It is axiomatic that the easiest, most non-violent way to put an end to cow slaughter is to persuade farmers, most of whom are Hindu, not to sell their cattle that have stopped giving milk. The cessation of supply will automatically deprive abattoirs and freelance butchers of bovines to slaughter.

Hindutva groups have been aware of this basic principle of the market for nearly 140 years now. This is why ever since Arya Samaj founder Dayanand Saraswati established the first cattle sanctuary in 1879 and the first Gaurakshini Sabha (cow protection society) at Agra in 1881 – according to Akshaya Mukul in his book, Gita Press and the Making of Hindu India – Hindutva groups have sought to abstract the cow into an idea.

Saraswati’s purpose of abstracting the cow was to popularise its holiness among the masses. This is not to say the cow was not revered earlier. As Peter van der Veer, in Religious Nationalism: Hindus and Muslims in India, notes, “Foreigners who travelled to India in the sixteenth century report the worship and protection of the cow. There is evidence of institutions to look after old and infirm cattle (gaoshalas) from the same period.”

Given this tradition, it does seem a tad bewildering why Saraswati thought it necessary to wage a battle for cows.

Was it that their slaughter showed a sharp spurt under the British? Was the sharp spurt because of the increasing integration of rural India into a national market that made it lucrative for farmers to sell their cattle no longer useful to them? Did a national market arise because of mass production – for instance, leather goods – that was in itself an outcome of the industrial revolution?

It is hard to tell because of the paucity of data on consumption patterns over centuries.

Nevertheless, the purpose behind the abstraction of the cow by Hindutva groups, beginning from Saraswati, was to tacitly discourage Hindu farmers from selling the animal. There was, obviously, the religious argument pertaining to the cow’s inherent holiness and its ritualistic importance.

But the primacy placed on rationality had Hindutva groups shy away from demanding a ban on cow slaughter as simply a matter of faith. Such an assertion would have seemed irrational, regarded anathema in the emerging culture of modernity.

A list of beneficial properties, therefore, had to be identified and injected into the abstraction of the cow to save it from the cleaver. This trend continues even today, regardless of some of these properties being based on pseudo-science.

Thus, cow’s milk is supposed to protect people from cancer, its urine is believed to have therapeutic values, including arresting the ageing process, its dung can help generate energy, and the animal is now claimed to even exhale oxygen. This is why a judge of the Andhra Pradesh and Telangana High Court wants cow slaughter to be made into a non-bailable offence.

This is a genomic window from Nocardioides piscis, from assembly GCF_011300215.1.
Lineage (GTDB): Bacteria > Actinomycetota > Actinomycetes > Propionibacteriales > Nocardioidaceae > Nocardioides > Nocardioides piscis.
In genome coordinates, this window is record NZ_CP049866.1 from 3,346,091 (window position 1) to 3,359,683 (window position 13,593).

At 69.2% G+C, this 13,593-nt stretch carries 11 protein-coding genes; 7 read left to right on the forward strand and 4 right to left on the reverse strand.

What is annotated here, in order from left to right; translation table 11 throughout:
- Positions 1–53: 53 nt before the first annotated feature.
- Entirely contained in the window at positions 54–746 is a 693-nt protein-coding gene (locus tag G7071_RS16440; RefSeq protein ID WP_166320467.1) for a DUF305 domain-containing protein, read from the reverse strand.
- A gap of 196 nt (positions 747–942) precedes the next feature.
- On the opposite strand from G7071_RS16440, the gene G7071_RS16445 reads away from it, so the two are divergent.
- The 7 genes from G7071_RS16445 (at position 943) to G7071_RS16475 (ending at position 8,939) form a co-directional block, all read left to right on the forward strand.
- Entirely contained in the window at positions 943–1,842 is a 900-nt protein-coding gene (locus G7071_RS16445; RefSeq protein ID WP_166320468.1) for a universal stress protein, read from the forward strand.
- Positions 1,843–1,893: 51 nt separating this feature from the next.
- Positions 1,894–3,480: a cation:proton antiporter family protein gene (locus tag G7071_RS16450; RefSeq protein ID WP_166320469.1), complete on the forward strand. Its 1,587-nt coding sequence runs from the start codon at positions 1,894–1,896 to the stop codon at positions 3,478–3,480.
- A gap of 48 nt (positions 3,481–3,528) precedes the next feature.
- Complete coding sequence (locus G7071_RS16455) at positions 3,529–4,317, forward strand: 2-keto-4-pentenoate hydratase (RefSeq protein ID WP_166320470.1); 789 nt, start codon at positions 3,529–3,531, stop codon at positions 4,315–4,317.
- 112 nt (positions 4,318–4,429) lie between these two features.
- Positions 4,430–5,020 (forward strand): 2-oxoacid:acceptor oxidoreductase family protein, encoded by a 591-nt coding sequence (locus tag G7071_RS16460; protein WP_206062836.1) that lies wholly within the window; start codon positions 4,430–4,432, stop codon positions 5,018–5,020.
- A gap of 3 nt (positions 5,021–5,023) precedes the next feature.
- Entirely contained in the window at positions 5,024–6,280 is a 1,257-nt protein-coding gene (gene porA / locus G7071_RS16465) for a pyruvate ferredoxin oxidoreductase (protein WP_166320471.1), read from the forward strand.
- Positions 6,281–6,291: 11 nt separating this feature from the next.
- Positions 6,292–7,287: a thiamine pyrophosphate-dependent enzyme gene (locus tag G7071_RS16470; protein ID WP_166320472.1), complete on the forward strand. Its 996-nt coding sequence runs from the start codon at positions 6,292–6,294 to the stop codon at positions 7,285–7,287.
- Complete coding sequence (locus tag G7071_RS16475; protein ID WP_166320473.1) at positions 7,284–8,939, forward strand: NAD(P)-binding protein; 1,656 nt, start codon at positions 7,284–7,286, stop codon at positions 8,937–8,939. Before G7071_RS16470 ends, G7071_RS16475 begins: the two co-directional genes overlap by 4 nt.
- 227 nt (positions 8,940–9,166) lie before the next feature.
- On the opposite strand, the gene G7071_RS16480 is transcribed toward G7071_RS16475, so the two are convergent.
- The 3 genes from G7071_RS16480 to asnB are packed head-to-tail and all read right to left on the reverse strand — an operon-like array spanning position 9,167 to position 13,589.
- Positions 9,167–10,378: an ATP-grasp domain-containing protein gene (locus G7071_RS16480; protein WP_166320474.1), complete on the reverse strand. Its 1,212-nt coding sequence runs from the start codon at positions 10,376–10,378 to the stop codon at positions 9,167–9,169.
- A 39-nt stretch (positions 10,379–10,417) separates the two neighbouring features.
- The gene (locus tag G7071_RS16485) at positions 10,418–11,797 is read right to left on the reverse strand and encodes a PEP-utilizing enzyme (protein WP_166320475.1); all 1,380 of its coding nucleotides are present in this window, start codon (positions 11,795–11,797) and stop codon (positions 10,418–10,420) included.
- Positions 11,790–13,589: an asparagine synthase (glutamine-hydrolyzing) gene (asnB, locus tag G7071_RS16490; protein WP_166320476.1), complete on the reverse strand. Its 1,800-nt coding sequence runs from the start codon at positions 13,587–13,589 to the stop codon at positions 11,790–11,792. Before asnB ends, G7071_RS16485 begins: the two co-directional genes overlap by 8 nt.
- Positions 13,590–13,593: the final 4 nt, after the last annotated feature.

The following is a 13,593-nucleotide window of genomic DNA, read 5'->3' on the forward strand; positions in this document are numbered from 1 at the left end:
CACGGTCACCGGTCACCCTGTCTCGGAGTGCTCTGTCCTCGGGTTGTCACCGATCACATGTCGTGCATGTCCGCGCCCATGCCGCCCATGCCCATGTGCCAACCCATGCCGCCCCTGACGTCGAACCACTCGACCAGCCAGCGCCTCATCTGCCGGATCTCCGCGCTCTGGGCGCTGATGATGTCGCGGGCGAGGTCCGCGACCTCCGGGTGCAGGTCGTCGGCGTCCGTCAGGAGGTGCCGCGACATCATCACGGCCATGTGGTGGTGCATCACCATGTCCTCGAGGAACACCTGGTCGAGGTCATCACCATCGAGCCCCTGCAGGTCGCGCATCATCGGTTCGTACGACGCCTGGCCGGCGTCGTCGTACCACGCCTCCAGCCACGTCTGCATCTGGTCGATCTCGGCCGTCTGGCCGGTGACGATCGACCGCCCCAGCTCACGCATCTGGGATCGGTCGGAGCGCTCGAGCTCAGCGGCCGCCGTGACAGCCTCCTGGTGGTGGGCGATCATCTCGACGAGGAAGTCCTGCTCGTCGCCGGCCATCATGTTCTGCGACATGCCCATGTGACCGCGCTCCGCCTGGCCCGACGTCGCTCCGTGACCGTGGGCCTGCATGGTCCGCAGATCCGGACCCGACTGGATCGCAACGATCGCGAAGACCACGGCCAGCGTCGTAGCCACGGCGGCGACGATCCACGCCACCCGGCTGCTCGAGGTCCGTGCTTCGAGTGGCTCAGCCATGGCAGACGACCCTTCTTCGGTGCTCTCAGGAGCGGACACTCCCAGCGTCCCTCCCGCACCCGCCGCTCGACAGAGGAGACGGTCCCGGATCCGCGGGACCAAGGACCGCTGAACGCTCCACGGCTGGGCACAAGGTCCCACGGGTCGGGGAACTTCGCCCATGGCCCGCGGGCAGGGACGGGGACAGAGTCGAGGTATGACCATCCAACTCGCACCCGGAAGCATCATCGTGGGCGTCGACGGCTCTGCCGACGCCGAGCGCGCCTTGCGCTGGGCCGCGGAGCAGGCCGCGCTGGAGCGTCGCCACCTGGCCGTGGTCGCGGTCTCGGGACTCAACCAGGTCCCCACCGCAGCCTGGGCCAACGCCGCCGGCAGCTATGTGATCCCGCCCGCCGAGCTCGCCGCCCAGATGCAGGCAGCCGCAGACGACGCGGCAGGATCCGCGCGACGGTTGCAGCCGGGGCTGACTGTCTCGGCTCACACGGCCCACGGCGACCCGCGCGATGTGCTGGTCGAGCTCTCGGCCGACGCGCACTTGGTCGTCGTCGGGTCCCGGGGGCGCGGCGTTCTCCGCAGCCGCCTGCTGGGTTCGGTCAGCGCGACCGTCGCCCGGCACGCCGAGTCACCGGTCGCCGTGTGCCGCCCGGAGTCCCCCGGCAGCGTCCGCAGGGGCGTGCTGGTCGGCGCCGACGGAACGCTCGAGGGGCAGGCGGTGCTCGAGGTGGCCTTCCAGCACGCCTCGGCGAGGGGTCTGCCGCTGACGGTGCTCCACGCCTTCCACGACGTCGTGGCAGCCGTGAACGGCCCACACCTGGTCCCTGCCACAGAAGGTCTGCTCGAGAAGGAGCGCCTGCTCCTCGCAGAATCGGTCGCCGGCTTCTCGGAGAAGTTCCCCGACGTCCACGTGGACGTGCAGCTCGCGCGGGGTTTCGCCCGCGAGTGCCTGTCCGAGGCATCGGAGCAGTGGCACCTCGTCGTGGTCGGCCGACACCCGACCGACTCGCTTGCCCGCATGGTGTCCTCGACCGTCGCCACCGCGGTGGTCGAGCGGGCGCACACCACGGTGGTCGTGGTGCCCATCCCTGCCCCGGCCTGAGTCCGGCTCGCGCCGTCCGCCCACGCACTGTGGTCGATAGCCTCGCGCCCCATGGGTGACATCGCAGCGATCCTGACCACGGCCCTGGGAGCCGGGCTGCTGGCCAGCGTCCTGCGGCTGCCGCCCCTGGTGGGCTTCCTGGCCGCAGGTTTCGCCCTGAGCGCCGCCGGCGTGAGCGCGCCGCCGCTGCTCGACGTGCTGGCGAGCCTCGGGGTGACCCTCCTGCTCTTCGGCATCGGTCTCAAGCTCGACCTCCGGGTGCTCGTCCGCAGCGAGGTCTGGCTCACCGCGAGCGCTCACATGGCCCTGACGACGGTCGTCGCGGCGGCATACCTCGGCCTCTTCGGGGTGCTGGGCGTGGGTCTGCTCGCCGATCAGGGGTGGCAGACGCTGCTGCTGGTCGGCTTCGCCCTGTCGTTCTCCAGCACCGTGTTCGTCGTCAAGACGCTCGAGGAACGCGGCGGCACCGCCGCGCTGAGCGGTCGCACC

All these attributes were ascribed to the cow that was once considered a symbol of wealth, of nurturing life, as it was the source of milk, butter, and ghee. The mixture of five cow products – milk, curd, butter, urine and dung – called panchgavya was, and still is, used to purify a polluted person. Mukul, in the Gita Press, says panchgavya was offered as a solution to women who “lost their modesty” during the Partition riots.

The abstraction of the cow turned it into a symbol of holiness that also passed the test of rationality. It was presumed that the notion of paap or sin would have a restraining influence on human beings. To top it all, the restraint was dressed as rational – and, therefore, not embarrassing in the emerging culture of modernity.

(Photo credit: Reuters).

Economics of cows

But the abstraction of the cow had to also contend with its economic reality.

The cow, like all animals, has to be fed, cared for, and treated for illnesses. It implies expenses. Treating the cow as holy is not quite akin to worshipping gods, which can be done for free.

As several stories have illustrated previously, farmers rear two or three cows to supplement their income from agriculture – they sell the milk left after the daily consumption needs of their families are met. But once the cow goes dry, farmers sell it, using the proceeds to finance the purchase of a milch substitute. Not to sell it would mean incurring expenditure on which farmers have no returns.

Aware of the implausibility of expecting all farmers to feed cows no longer yielding milk, even after it had been abstracted to reflect holiness and purity, Hindutva groups spawned a string of Gaurakshini Sabhas in the late 19th century and early 20th century.

Their strategy was simple – if owners of cows could not be convinced to voluntarily stop the supply of their cows to abattoirs, only the forcible curbing of the demand for such animals could prevent cow slaughter. In other words, hit out at those whose profession it is to buy or slaughter cows, or who run factories using parts of the cow, or whose diet included beef.

From the late 19th century, India witnessed a series of riots over the issue of cow slaughter, including a horrific one in Azamgarh, Uttar Pradesh. It served the political purpose of Hindutva groups.

As Mukul asserts in the Gita Press: “While the movement for cow protection had created a common enemy in the Muslims who practiced cow slaughter, the colonial government was not spared either for interfering with the Hindu belief system and the ritualistic universe.”

The colonial government, Christian to boot, departed in 1947, and the abstraction of the cow received a fresh impetus in the Constituent Assembly debates.